Monday, April 13, 2009

I'm Just a Boy Whose Intentions are Good...

The other night we watched episode six of the Hitchhiker's Guide to the Galaxy TV miniseries, the novelization of which wound up in The Restaurant at the End of the Universe. The Guide says this about telepathy:

"The Belcebron people used to cause great resentment and insecurity amongst neighboring races by being one of the most enlightened, accomplished, and above all quiet civilizations in the Galaxy. As a punishment for this behaviour, which was held to be offensively self righteous and provocative, a Galactic Tribunal inflicted on them that most cruel of all social diseases, telepathy. Consequently, in order to prevent themselves broadcasting every slightest thought that crossed their minds to anyone within a five mile radius, they now have to talk very loudly and continuously about the weather, their little aches and pains, the match this afternoon and what a noisy place Kakrafoon had suddenly become."

This got me thinking about communication. It works like this: Person A thinks of something he wishes to share. Various filters take over and phrase this thought in a way that seems just right, and his mind subconsciously translates these thoughts to speech. His tongue then transmits the thoughts as physical sound waves, which are heard by person B's ears. Person B's mind subconsciously converts these sound waves into thoughts. Assuming there was no physical or mental interference and the process did not need to be repeated, her brain then applies its own filters to the received thoughts as it tries to understand them. This is where things can go wrong, because the receiver's brain may be changing the meaning from what was intended. Perhaps one of the contributors to "good chemistry" between people is the ability to inherently understand what the other person is saying without coloring the intent.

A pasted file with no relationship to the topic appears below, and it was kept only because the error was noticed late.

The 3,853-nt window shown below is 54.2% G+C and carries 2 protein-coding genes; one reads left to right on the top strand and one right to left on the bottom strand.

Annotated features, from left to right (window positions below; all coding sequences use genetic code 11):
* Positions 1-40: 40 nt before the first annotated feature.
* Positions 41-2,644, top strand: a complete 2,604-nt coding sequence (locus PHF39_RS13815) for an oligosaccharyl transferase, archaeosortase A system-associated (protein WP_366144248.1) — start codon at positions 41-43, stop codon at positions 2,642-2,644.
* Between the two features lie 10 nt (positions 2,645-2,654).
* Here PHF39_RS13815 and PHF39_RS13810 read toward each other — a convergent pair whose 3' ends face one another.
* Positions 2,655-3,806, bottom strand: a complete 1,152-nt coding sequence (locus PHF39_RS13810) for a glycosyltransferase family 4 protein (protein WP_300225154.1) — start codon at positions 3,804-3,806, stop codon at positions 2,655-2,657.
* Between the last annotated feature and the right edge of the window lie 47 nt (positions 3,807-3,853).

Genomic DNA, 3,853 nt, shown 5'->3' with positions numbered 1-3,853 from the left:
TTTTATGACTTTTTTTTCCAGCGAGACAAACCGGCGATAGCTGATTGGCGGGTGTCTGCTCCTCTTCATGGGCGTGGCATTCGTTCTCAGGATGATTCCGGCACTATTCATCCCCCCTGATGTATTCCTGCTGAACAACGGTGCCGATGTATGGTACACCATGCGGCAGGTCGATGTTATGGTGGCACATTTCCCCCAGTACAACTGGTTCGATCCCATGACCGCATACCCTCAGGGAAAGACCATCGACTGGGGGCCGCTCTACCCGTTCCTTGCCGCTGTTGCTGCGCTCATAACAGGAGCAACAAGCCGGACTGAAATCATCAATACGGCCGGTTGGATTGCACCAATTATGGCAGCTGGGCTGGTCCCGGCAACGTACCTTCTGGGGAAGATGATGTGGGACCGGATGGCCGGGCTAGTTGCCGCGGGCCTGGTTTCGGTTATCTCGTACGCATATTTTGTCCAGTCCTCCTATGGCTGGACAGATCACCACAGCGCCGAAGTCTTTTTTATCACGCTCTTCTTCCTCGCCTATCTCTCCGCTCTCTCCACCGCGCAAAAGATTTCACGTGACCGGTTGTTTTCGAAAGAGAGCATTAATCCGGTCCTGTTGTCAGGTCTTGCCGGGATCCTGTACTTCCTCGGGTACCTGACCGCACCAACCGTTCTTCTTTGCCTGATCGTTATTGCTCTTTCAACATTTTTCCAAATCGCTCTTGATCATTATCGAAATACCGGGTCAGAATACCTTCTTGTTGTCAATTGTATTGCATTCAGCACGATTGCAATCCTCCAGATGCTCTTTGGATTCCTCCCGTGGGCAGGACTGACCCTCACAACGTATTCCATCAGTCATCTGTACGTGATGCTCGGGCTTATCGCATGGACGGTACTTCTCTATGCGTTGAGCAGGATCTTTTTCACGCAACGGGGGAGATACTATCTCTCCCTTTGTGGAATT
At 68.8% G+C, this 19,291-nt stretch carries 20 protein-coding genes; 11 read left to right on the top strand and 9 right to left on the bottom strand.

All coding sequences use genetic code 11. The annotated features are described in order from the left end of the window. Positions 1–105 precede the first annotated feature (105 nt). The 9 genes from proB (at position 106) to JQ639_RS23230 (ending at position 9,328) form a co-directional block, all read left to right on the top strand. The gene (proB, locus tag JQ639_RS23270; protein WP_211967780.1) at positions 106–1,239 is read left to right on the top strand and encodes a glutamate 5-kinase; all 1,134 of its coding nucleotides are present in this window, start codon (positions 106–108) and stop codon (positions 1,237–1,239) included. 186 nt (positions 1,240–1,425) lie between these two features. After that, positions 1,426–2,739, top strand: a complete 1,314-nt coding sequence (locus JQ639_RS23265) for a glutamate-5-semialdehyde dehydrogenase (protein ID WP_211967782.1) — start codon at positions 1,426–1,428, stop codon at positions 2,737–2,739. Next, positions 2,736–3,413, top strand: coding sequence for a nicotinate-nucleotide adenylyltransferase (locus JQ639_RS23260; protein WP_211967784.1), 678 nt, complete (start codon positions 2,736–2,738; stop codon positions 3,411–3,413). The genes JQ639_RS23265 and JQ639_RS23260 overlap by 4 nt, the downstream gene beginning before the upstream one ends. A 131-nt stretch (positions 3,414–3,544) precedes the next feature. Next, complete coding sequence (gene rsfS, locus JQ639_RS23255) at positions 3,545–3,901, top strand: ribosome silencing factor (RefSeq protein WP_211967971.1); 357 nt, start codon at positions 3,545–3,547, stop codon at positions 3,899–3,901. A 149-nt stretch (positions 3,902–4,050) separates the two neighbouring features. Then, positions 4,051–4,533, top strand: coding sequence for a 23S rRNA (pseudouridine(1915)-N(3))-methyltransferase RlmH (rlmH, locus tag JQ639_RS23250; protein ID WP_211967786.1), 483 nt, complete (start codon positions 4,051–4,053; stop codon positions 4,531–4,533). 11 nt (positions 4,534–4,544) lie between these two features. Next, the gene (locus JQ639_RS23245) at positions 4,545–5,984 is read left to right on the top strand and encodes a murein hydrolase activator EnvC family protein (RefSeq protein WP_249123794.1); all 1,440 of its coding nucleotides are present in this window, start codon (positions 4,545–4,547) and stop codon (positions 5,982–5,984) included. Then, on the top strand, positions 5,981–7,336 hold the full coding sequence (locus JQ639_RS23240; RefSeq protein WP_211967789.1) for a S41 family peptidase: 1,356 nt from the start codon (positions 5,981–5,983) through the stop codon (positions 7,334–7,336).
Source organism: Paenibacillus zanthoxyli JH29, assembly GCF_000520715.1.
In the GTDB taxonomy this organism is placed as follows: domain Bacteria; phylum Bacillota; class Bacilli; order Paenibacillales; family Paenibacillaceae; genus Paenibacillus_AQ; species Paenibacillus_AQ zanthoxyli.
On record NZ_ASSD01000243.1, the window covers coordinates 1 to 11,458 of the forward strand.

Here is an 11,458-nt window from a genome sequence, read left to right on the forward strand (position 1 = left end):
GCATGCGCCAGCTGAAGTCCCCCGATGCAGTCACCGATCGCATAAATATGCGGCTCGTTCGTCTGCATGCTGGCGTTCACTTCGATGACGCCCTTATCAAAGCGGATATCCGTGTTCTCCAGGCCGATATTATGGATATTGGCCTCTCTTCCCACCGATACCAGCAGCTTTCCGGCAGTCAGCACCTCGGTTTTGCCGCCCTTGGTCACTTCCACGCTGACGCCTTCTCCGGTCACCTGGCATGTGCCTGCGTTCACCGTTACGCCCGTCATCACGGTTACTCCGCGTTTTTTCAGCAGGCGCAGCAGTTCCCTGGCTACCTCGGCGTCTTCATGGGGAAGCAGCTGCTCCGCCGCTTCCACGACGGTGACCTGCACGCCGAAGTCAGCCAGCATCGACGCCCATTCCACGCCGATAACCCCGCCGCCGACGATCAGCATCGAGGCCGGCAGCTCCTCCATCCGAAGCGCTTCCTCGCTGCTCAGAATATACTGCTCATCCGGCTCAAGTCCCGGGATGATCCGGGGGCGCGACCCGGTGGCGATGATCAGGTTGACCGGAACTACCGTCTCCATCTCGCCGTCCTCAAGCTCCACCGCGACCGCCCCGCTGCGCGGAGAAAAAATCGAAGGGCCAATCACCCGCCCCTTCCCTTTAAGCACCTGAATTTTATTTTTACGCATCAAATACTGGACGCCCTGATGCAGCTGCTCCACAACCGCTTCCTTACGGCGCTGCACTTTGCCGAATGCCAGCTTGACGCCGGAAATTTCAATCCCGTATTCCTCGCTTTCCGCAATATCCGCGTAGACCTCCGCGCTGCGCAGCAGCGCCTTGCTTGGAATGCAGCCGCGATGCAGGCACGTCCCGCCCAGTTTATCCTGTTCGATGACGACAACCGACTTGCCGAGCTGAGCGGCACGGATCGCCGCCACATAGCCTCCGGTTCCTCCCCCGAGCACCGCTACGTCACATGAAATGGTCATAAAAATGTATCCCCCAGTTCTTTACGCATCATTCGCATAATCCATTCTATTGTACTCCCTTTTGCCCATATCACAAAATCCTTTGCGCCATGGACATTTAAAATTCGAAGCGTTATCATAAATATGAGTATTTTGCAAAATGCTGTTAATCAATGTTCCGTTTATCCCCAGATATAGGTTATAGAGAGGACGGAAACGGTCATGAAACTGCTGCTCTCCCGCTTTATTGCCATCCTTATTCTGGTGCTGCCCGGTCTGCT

The process for text messages or instant messaging is slightly different. As many have lamented, once a sound wave is emitted and heard, it cannot be taken back. However, an editing process can be applied to words on an email or text so that it looks "just right" before sending it. Jerry Doyle, (who played Mr. Garibaldi on Babylon 5 before becoming a talk radio host,) once said that all letters should be hand-written without any editing, because once you start to edit yourself you begin to lose meaning. Sadly, chatting also causes you to lose inflection, which is why emoticons were invented. (I have to say Skype has the best range of emoticons ever.) I've had arguments before after attempting sarcasm in an IM without any emoticons to soften the blow. Sometimes I feel I overuse the smiley face, and that my words should be enough to express my meaning, but yeah, sometimes I just feel like smiling. :)

Sometimes people say the same things over and over again when trying to describe their emotions because even though they've said them once, the feelings and need to communicate them are still so strong. Face to face communication is the best for this, because of all the expressions and other subtle body language. Sure, webcams are fun, but nothing says I love and missed you like a hug. So go up to someone you love and hug them today, I'm sure they'd appreciate it.


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